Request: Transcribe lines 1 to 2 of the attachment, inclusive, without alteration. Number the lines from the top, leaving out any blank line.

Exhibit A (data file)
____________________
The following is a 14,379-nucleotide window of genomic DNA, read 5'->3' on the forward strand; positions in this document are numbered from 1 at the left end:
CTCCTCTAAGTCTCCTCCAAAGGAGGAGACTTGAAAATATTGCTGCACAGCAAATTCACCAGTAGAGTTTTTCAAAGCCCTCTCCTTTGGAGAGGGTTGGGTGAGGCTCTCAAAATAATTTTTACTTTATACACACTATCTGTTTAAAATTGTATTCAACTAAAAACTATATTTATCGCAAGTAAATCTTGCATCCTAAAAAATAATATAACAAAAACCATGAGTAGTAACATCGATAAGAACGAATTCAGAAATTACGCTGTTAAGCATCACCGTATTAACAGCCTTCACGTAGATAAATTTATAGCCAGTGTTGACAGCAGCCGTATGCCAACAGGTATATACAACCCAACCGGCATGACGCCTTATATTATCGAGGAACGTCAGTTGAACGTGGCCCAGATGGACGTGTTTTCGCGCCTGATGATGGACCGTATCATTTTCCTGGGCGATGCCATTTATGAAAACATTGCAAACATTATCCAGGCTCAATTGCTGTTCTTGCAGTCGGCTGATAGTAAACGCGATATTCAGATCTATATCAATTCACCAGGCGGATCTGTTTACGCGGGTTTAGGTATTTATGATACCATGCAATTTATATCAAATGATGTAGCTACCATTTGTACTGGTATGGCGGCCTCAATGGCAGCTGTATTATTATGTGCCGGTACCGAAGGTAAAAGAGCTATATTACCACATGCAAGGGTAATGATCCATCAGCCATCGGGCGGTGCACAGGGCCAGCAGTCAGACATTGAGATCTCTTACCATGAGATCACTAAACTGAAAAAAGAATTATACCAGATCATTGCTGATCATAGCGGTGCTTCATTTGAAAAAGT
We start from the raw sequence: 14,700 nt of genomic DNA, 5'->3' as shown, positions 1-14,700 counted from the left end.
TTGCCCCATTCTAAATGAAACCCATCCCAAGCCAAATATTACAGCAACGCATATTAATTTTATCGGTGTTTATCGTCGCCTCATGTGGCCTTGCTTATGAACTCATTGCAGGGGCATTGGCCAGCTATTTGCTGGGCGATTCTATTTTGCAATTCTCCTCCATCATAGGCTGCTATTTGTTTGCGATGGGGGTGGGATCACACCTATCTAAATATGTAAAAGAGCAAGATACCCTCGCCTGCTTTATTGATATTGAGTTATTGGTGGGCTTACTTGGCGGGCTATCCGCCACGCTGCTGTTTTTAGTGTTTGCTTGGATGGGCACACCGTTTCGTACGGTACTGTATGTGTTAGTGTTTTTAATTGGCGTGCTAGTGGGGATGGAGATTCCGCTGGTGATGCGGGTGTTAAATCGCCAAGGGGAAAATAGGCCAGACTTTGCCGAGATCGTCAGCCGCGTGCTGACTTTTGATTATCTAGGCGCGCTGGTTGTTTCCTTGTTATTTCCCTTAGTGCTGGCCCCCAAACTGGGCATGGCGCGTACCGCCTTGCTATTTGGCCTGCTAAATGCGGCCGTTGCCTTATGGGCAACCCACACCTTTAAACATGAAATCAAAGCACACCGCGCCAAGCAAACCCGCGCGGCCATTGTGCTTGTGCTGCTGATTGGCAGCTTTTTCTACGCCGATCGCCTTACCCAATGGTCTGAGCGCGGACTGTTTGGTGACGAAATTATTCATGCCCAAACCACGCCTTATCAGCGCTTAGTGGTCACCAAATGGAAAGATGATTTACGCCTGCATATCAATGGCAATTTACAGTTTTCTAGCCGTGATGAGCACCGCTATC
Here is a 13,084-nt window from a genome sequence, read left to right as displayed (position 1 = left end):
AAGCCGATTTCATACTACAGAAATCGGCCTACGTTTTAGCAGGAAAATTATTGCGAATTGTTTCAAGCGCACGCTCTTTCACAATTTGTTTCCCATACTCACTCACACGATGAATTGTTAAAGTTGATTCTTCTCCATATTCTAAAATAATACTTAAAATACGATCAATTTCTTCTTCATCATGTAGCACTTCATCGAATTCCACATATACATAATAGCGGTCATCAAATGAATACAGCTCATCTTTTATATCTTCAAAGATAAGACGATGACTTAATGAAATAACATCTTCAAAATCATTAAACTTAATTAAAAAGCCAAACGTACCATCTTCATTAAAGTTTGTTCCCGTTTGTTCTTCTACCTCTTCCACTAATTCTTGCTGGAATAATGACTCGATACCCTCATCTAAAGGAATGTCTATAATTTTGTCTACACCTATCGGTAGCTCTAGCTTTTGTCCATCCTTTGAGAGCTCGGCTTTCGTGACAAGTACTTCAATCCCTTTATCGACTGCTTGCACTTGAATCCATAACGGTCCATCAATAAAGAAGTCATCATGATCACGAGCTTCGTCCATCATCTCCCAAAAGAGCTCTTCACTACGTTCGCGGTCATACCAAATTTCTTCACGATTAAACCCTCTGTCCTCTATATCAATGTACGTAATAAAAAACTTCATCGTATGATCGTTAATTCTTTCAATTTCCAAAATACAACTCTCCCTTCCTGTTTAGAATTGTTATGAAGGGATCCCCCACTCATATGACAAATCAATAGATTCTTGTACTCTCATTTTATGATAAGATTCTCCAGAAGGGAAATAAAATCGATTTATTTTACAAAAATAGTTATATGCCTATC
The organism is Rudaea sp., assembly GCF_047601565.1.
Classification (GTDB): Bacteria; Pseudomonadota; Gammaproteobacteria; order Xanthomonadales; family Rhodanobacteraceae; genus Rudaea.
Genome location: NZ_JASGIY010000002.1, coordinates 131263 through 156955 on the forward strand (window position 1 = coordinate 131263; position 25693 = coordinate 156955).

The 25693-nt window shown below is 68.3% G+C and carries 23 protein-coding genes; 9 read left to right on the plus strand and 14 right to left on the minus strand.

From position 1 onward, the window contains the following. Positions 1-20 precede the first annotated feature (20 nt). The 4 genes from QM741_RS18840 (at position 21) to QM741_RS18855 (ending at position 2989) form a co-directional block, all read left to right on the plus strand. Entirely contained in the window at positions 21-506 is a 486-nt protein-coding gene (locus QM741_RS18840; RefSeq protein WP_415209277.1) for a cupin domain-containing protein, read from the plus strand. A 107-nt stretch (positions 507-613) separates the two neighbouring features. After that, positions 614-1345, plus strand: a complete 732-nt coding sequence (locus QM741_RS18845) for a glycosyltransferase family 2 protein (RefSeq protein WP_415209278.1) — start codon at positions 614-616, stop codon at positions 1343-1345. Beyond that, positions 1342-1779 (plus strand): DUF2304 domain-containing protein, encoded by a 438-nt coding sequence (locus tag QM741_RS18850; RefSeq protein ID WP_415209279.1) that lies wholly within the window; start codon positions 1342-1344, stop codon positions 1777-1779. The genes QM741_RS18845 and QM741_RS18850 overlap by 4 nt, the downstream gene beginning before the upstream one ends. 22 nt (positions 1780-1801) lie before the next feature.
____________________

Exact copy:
The following is a 14,379-nucleotide window of genomic DNA, read 5'->3' on the forward strand; positions in this document are numbered from 1 at the left end:
CTCCTCTAAGTCTCCTCCAAAGGAGGAGACTTGAAAATATTGCTGCACAGCAAATTCACCAGTAGAGTTTTTCAAAGCCCTCTCCTTTGGAGAGGGTTGGGTGAGGCTCTCAAAATAATTTTTACTTTATACACACTATCTGTTTAAAATTGTATTCAACTAAAAACTATATTTATCGCAAGTAAATCTTGCATCCTAAAAAATAATATAACAAAAACCATGAGTAGTAACATCGATAAGAACGAATTCAGAAATTACGCTGTTAAGCATCACCGTATTAACAGCCTTCACGTAGATAAATTTATAGCCAGTGTTGACAGCAGCCGTATGCCAACAGGTATATACAACCCAACCGGCATGACGCCTTATATTATCGAGGAACGTCAGTTGAACGTGGCCCAGATGGACGTGTTTTCGCGCCTGATGATGGACCGTATCATTTTCCTGGGCGATGCCATTTATGAAAACATTGCAAACATTATCCAGGCTCAATTGCTGTTCTTGCAGTCGGCTGATAGTAAACGCGATATTCAGATCTATATCAATTCACCAGGCGGATCTGTTTACGCGGGTTTAGGTATTTATGATACCATGCAATTTATATCAAATGATGTAGCTACCATTTGTACTGGTATGGCGGCCTCAATGGCAGCTGTATTATTATGTGCCGGTACCGAAGGTAAAAGAGCTATATTACCACATGCAAGGGTAATGATCCATCAGCCATCGGGCGGTGCACAGGGCCAGCAGTCAGACATTGAGATCTCTTACCATGAGATCACTAAACTGAAAAAAGAATTATACCAGATCATTGCTGATCATAGCGGTGCTTCATTTGAAAAAGT